Fragment caching is the first caching mechanism most Rails developer use. Many times 2-3 lines of code will result in a much faster application. But it is tricky to debug and can become a resource grave if not used well.
Our Sandbox Rails Application
To demonstrate the effects I create an address book application and use the Faker Gem to populate the database with entries.
With the Faker gem we generate 1,000 persons and 100 companies. Each person belongs_to a company.
This gives a nice data pool to show the effect of caching.
Then we add the has_many association and a to_s method to the company model.
Activate Caching in the Development Environment
Caching is deactivated by default in the development environment. You have to activate it for this screencast.
What does a fragment cache do?
Sometimes a view takes a lot of time to render the HTML which gets delivered to the browser. An example in the page#index view:
Because of the 1 second sleep in each loop run this page is very slow. It takes about 3,080 ms to be rendered by Rails:
So lets have a look at http://guides.rubyonrails.org/caching_with_rails.html#fragment-caching and use fragment caching to cache the result of the loop:
The first request obviously didn’t improve because the cache had to be written. But the second request was delivered in 74ms:
Rails generates a cache key from the MD5 sum of the file (in this case app/views/page/index.html.erb). So the cache gets expired when ever the content of the view file gets changed.
To delete the cache in your development environment you can use this rake task:
The use case of this is very limited. Normally fragment caching is used in combination of ActiveRecord.
The People Show View
When we request the show view of the first Person it takes about 120 ms:
But guess what! We can add a fragment cache:
After we have written the fragment cache with the first request any following request gets rendered with content from the cache:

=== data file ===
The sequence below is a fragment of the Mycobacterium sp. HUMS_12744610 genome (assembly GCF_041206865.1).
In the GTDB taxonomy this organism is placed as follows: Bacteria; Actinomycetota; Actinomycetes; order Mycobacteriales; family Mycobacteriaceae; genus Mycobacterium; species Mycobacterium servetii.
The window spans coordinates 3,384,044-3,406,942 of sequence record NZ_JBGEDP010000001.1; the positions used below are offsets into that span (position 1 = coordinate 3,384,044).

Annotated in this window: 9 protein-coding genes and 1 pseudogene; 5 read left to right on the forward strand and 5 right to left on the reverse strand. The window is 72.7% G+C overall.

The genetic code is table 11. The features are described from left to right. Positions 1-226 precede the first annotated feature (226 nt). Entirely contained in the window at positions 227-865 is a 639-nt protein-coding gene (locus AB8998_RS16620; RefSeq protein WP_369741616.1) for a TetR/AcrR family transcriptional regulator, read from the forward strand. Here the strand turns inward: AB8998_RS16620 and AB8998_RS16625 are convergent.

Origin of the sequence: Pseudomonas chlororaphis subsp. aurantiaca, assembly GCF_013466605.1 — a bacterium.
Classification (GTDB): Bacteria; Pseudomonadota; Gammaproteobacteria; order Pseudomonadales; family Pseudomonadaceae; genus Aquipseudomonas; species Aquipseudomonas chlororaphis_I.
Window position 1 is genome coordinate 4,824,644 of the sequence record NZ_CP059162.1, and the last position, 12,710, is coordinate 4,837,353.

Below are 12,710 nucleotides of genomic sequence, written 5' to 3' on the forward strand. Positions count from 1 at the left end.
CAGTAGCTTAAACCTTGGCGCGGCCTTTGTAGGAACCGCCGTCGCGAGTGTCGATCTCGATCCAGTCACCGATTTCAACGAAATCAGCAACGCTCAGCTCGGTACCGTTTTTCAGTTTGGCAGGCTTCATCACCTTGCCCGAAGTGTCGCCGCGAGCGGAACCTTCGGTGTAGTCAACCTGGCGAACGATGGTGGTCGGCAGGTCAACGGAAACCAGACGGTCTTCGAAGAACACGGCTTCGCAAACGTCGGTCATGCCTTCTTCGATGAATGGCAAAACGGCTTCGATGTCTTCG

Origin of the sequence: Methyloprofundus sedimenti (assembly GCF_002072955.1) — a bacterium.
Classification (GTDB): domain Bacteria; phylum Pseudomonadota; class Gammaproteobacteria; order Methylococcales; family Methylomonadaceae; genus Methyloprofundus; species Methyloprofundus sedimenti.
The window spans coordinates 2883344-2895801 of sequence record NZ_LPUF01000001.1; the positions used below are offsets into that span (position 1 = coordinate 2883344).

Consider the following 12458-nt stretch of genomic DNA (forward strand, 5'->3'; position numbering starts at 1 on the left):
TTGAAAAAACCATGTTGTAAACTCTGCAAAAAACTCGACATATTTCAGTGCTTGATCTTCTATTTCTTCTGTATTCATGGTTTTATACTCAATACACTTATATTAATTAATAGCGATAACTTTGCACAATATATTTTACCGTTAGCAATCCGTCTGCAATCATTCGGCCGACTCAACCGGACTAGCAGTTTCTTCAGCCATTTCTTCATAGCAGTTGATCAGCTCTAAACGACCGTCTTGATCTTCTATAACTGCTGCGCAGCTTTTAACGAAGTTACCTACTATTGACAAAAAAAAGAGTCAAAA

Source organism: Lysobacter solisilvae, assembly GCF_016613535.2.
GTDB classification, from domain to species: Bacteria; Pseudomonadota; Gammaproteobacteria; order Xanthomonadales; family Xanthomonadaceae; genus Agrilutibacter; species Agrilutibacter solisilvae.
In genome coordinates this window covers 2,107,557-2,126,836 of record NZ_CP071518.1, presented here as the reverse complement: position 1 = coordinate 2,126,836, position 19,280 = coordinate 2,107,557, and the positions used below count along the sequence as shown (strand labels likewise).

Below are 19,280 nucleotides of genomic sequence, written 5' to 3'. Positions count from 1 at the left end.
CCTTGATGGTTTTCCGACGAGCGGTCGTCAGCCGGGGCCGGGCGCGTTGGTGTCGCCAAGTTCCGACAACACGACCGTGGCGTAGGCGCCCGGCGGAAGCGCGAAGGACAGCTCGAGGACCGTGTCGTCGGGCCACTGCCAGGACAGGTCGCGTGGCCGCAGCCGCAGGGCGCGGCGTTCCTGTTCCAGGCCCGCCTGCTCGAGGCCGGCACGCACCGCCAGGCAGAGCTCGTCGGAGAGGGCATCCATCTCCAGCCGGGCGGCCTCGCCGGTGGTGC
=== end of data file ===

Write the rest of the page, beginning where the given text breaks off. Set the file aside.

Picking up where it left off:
The cache key this time is a little bit more complicated. It still adds an MD5 checksum of the view file so it gets busted when ever you change the content of that file (which is what we want). But in addition to that it adds a cache key for the Person object. This is provided by the ActiveRecord method cache_key (http://apidock.com/rails/ActiveRecord/Base/cache_key). You can test it in the Rails console:
Because of the cache_key method every update of the object in the database will result in a new cache key and therefor bust the existing cache.
Conclusion: We have an easy to use system to cache views which where rendered with data provided by ActiveRecord objects.
The People Index View
The people#index view is a bit more complex but Rails fragment caching has us covered. We can use @people and Rails will automagiacally create a cache_key for that.
Rails is kind enough not to blame us but we are waisting a lot of time by creating a cache_key for every Person in the @people variable. This has to be done every time the cache is used. Which is unnecessary. All we need to know is when the last Person instance was updated and that can be requested with the maximum method.
Additionally we have to account the count of all people. Because if one Person got deleted we have to expire the cache but the maximum(:updated_at) didn’t change.
As a result the cache_key is much smaller, needs less time to compute and therefor the page is delivered faster:
The Russion Doll Trap
The russion doll is a powerful tool. The idea is to not just cache the whole table but each line of it in an extra cache.
We have to add a fragment cache for each table row:
The first request will become very slow because Rails has to write 1,000 caches and that takes time. We could life with that. The main problem is that every time we edit a Person the process of reading 999 rows and writing 1 row followed by writing the whole table takes way longer than generating the whole table and write it.
In this case the use of russion doll doesn’t make any sense.
Do not use russion doll without testing and understanding it! It has the potential of either save your life or become a foot gun.